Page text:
A time for wise counsel
In passing the ball to President's House, Opposition Leader Keith Rowley is rightfully exploring an available avenue for keeping the issue of Section 34 in the national spotlight.
Whether the manoeuvre can achieve much more than that remains doubtful, but from a political perspective, this may well be enough to allow public opinion to build and harden around the greatest debacle of an administration increasingly defined by its propensity for generating debacles.
In receiving the petition, Acting President Timothy Hamel-Smith told the Express he had noted to Mr Rowley that there are times when there is benefit in having the experience of sitting in both the chairs of the Senate President and President of the Republic. Presumably, this is one such case.
One expects that as the presiding officer in the Senate when the Administration of Justice (Indictable Proceedings) Act was passed, Mr Hamel-Smith has more of a vested interest than most in understanding the precise means by which the government selected Section 34 for proclamation, notwithstanding commitments to the contrary to Parliament.
Despite the calls for Cabinet dismissals in the petition, one presumes that Mr Rowley knows that the Acting President cannot require the Prime Minister to fire any minister. What the Acting President can do, however, if so minded, is to engage the prime minister in a serious conversation about the impact of this imbroglio on public confidence in her government and, consequently, on the quality of governance of the country.
While the quasi-ceremonial role of the President allows little room for influence on the Prime Minister, the office itself and the stature of the person occupying it provide useful opportunity for quiet, confidential discussion as well as enormous scope for moral suasion above and beyond the sabre-rattling of the political arena.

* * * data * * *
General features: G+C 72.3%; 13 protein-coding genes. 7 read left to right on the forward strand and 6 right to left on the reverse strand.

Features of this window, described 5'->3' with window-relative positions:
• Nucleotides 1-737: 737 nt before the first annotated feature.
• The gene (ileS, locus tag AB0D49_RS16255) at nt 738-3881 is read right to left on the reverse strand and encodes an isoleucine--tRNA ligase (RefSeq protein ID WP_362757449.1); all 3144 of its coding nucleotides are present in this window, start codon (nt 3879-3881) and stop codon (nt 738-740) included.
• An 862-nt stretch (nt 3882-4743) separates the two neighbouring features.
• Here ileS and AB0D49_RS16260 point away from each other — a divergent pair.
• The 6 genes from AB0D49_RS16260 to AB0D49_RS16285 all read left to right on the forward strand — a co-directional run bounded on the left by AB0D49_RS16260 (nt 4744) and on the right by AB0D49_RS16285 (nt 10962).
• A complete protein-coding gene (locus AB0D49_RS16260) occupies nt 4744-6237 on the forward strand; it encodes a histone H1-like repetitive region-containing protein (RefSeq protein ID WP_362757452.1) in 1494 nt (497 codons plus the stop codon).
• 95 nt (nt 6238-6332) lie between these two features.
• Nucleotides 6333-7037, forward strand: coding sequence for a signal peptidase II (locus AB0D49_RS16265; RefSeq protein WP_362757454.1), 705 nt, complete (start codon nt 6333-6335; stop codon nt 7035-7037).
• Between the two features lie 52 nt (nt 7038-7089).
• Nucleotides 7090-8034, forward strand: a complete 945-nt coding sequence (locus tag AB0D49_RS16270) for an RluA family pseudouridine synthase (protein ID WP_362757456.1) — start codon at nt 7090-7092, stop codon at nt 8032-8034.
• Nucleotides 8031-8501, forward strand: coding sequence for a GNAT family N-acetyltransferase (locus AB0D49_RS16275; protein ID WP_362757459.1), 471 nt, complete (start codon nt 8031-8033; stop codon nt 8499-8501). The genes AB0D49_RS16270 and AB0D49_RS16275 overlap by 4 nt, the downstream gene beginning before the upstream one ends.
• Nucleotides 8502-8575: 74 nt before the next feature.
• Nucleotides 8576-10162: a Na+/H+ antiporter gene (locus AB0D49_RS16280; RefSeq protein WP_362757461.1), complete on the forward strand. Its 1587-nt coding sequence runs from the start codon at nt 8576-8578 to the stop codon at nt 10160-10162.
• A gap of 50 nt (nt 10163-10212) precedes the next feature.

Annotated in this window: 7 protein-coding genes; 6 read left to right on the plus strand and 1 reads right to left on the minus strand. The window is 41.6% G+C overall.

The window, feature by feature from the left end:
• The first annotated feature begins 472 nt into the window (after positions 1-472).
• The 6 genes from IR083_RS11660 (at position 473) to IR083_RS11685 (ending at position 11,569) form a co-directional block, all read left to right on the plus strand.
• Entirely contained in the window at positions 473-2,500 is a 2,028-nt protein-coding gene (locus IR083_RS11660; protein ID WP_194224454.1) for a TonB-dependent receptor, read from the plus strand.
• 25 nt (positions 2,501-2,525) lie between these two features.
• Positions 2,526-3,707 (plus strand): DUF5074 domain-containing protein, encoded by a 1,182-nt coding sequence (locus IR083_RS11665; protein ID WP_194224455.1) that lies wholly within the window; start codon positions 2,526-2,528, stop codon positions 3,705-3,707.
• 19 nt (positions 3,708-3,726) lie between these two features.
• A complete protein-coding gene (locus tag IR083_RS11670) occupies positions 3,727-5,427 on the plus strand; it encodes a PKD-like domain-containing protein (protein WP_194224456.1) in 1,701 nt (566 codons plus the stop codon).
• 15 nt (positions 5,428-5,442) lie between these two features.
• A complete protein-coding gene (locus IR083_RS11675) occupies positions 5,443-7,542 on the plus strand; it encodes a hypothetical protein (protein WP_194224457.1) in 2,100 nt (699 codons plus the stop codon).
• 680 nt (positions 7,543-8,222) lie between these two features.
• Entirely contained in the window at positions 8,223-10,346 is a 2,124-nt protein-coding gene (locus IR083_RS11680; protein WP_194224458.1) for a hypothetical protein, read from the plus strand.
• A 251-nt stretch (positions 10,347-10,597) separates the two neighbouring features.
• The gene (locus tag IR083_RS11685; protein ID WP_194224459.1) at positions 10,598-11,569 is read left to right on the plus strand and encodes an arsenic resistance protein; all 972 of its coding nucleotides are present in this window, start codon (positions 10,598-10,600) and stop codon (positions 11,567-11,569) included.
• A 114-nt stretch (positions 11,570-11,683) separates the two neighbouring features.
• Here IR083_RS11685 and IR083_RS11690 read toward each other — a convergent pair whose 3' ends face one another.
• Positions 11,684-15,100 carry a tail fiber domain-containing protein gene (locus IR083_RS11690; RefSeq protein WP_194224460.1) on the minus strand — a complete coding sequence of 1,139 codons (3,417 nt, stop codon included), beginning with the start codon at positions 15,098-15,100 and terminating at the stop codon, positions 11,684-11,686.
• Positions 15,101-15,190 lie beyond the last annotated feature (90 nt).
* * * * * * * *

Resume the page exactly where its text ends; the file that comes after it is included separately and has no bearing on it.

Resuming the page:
The prime minister, therefore, would be well-advised to embrace the opportunity for an open and frank conversation with the President and to approach the meeting with an open mind.
Contrary to the exhortation by Attorney General Anand Ramlogan and Housing Minister Dr Roodal Moonilal that citizens should "move on" from the controversy of Section 34, this issue is unlikely to go away until the public gets an explanation with which it is satisfied.
The show of strength in Wednesday's march had everything to do with the depth of public anger over this issue which is proving to be powerful enough for groups to put aside their differences and join hands in solidarity.
While we wait to see how the Acting President's undertaking to the delegation pans out, we hope the Prime Minister will distill the message from Wednesday's march and consider how she might rebuild some modicum of the shattered public confidence in her government.
The Prime Minister announced late yesterday that she would be speaking on the matter of Section 34 today.
We wait with bated breath for her statement.